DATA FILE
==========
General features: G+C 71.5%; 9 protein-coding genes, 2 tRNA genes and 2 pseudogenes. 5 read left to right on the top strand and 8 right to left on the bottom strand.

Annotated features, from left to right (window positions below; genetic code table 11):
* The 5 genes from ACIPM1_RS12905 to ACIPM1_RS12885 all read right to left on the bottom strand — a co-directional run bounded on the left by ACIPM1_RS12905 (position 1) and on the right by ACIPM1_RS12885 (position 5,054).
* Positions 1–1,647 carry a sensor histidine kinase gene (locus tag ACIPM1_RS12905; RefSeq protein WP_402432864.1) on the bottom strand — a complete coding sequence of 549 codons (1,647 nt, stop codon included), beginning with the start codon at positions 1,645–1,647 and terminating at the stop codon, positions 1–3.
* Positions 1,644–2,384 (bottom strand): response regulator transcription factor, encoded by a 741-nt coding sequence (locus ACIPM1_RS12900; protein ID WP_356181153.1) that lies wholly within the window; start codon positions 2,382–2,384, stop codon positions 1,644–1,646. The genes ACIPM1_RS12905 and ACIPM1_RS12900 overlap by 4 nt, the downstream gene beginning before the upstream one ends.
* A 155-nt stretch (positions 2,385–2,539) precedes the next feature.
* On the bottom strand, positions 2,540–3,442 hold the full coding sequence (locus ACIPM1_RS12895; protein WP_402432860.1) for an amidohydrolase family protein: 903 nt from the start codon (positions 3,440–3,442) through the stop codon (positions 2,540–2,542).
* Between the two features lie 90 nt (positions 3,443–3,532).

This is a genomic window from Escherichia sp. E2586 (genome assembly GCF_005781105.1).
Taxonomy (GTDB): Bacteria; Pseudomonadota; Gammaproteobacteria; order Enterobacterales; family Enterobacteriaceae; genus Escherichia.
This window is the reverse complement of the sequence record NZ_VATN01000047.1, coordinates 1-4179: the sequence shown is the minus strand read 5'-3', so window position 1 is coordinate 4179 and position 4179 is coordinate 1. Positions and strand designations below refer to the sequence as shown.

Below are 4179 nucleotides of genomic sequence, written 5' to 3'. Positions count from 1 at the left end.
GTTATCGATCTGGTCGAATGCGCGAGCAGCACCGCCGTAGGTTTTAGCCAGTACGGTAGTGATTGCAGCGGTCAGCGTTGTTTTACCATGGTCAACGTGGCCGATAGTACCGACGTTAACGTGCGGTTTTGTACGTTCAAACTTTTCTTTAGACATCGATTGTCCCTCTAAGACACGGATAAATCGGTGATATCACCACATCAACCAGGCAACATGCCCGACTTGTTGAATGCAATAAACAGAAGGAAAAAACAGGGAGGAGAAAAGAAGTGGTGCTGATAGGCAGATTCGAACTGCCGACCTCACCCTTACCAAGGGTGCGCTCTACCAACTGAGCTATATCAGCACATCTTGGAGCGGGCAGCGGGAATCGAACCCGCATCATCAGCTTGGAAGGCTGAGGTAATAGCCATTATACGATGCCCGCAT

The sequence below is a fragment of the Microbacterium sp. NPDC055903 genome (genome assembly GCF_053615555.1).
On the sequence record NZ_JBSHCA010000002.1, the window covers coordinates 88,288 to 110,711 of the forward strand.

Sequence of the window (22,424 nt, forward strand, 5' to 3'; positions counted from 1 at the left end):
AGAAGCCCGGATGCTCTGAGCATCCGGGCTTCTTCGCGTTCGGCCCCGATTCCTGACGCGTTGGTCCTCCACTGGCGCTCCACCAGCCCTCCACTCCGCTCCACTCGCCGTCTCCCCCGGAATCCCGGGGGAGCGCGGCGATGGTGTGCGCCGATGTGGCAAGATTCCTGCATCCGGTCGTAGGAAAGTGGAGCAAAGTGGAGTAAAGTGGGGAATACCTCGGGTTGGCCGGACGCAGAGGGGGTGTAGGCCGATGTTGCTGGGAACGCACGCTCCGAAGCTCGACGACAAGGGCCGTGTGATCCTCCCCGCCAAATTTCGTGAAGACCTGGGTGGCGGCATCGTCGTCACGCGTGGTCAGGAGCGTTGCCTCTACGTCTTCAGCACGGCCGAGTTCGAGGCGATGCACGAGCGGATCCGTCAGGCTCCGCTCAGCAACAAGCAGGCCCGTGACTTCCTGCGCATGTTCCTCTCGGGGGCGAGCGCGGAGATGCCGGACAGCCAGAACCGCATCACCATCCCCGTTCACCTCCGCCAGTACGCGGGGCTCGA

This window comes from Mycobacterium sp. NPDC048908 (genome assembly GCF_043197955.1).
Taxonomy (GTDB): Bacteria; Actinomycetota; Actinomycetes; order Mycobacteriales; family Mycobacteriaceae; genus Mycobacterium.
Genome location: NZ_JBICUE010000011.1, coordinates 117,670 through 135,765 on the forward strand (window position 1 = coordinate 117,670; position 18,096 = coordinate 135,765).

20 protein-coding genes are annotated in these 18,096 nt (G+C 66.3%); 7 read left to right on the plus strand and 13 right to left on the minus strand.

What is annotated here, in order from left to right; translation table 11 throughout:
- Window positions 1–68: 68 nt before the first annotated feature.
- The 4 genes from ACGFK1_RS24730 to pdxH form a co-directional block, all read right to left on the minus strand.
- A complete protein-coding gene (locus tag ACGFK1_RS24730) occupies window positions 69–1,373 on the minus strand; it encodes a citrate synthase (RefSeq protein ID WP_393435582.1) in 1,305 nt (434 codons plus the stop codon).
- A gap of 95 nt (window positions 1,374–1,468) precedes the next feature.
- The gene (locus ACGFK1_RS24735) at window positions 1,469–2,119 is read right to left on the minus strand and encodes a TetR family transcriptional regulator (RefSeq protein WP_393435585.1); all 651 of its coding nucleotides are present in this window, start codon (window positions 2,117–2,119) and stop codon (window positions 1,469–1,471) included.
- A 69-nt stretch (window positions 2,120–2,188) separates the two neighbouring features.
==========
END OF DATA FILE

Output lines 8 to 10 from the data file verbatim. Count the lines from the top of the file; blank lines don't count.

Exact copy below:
* Between the two features lie 90 nt (positions 3,443–3,532).

This is a genomic window from Escherichia sp. E2586 (genome assembly GCF_005781105.1).
Taxonomy (GTDB): Bacteria; Pseudomonadota; Gammaproteobacteria; order Enterobacterales; family Enterobacteriaceae; genus Escherichia.